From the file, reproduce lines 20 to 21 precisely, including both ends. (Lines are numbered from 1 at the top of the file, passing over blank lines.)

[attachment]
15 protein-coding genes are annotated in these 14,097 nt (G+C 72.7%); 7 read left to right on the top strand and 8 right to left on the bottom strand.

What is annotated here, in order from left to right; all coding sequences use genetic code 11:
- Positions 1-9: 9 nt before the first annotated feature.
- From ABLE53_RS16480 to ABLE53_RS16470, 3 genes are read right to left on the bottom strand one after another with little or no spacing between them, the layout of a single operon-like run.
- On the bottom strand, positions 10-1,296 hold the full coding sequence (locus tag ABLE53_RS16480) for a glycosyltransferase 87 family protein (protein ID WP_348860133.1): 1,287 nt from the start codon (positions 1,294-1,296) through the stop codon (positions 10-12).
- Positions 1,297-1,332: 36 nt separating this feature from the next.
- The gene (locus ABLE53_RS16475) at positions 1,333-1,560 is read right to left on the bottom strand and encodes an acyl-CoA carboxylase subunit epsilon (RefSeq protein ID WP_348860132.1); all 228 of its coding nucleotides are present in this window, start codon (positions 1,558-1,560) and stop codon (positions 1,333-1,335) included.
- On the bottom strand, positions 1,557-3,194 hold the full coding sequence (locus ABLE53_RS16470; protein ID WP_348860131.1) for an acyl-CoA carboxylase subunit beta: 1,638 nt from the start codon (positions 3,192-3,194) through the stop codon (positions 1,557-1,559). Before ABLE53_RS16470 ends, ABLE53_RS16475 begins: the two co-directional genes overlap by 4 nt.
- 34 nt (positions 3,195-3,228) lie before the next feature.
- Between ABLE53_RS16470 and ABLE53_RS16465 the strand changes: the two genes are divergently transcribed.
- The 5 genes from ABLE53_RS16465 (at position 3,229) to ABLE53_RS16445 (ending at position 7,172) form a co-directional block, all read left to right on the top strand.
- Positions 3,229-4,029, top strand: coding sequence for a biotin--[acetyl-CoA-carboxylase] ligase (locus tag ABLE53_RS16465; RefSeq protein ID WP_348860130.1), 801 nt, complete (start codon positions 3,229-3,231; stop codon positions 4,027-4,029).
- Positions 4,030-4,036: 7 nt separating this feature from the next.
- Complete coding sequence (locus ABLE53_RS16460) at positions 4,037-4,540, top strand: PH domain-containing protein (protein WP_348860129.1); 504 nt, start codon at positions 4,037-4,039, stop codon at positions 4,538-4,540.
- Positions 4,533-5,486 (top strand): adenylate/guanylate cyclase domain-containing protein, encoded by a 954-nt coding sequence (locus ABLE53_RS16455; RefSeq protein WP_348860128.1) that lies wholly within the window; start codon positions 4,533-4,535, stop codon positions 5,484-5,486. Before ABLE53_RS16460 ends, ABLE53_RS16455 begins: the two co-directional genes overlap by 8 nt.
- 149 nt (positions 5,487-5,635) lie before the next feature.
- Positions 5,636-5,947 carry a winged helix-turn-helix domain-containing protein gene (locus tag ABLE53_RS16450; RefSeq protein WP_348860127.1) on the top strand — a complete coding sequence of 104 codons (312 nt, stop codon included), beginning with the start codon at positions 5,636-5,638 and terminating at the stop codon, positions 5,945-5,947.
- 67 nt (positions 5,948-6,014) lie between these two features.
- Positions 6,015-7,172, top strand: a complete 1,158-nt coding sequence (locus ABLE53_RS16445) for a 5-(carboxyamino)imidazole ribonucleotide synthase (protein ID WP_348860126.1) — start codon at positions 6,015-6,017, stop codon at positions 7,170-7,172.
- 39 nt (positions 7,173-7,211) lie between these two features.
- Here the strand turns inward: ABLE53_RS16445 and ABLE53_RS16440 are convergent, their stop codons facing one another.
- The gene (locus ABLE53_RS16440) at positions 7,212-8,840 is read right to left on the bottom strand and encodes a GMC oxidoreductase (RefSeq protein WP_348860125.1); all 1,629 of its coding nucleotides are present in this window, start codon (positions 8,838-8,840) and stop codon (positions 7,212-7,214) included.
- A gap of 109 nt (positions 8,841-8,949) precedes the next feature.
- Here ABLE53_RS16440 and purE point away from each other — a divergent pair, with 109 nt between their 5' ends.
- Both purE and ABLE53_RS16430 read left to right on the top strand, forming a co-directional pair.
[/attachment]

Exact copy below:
- 39 nt (positions 7,173-7,211) lie between these two features.
- Here the strand turns inward: ABLE53_RS16445 and ABLE53_RS16440 are convergent, their stop codons facing one another.